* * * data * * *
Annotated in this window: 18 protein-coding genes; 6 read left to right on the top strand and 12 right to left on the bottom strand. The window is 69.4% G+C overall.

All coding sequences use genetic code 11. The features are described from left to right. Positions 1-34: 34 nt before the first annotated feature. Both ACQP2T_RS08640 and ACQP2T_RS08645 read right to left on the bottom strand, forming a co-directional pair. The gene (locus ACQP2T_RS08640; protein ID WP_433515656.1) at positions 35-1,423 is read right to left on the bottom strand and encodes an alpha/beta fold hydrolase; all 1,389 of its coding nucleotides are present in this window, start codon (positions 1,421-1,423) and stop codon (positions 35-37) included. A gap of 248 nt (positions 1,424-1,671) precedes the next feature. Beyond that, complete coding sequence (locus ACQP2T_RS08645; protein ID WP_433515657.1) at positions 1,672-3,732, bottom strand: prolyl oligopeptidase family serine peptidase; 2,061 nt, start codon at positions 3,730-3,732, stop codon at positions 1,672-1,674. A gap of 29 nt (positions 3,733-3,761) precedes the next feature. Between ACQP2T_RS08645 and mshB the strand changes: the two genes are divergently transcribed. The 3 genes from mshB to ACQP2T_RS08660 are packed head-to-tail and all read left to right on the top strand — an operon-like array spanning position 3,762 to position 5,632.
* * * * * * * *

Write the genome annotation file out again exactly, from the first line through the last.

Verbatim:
Annotated in this window: 18 protein-coding genes; 6 read left to right on the top strand and 12 right to left on the bottom strand. The window is 69.4% G+C overall.

All coding sequences use genetic code 11. The features are described from left to right. Positions 1-34: 34 nt before the first annotated feature. Both ACQP2T_RS08640 and ACQP2T_RS08645 read right to left on the bottom strand, forming a co-directional pair. The gene (locus ACQP2T_RS08640; protein ID WP_433515656.1) at positions 35-1,423 is read right to left on the bottom strand and encodes an alpha/beta fold hydrolase; all 1,389 of its coding nucleotides are present in this window, start codon (positions 1,421-1,423) and stop codon (positions 35-37) included. A gap of 248 nt (positions 1,424-1,671) precedes the next feature. Beyond that, complete coding sequence (locus ACQP2T_RS08645; protein ID WP_433515657.1) at positions 1,672-3,732, bottom strand: prolyl oligopeptidase family serine peptidase; 2,061 nt, start codon at positions 3,730-3,732, stop codon at positions 1,672-1,674. A gap of 29 nt (positions 3,733-3,761) precedes the next feature. Between ACQP2T_RS08645 and mshB the strand changes: the two genes are divergently transcribed. The 3 genes from mshB to ACQP2T_RS08660 are packed head-to-tail and all read left to right on the top strand — an operon-like array spanning position 3,762 to position 5,632.